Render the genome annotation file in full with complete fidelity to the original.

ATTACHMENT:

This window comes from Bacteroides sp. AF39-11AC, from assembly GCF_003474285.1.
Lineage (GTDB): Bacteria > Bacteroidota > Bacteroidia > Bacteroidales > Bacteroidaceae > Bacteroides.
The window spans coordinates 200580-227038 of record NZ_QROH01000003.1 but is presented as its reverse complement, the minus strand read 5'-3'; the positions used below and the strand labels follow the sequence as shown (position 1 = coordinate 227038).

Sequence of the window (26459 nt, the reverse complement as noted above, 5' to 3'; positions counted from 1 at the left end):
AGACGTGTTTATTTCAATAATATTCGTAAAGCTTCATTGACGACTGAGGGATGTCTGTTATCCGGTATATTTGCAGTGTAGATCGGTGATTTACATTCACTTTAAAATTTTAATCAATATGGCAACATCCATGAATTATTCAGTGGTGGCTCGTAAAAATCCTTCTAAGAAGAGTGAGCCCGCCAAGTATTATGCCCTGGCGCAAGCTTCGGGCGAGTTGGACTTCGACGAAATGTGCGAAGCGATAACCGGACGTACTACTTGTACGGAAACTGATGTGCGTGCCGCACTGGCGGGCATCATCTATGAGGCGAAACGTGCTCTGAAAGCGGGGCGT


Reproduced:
This window comes from Bacteroides sp. AF39-11AC, from assembly GCF_003474285.1.
Lineage (GTDB): Bacteria > Bacteroidota > Bacteroidia > Bacteroidales > Bacteroidaceae > Bacteroides.
The window spans coordinates 200580-227038 of record NZ_QROH01000003.1 but is presented as its reverse complement, the minus strand read 5'-3'; the positions used below and the strand labels follow the sequence as shown (position 1 = coordinate 227038).

Sequence of the window (26459 nt, the reverse complement as noted above, 5' to 3'; positions counted from 1 at the left end):
AGACGTGTTTATTTCAATAATATTCGTAAAGCTTCATTGACGACTGAGGGATGTCTGTTATCCGGTATATTTGCAGTGTAGATCGGTGATTTACATTCACTTTAAAATTTTAATCAATATGGCAACATCCATGAATTATTCAGTGGTGGCTCGTAAAAATCCTTCTAAGAAGAGTGAGCCCGCCAAGTATTATGCCCTGGCGCAAGCTTCGGGCGAGTTGGACTTCGACGAAATGTGCGAAGCGATAACCGGACGTACTACTTGTACGGAAACTGATGTGCGTGCCGCACTGGCGGGCATCATCTATGAGGCGAAACGTGCTCTGAAAGCGGGGCGT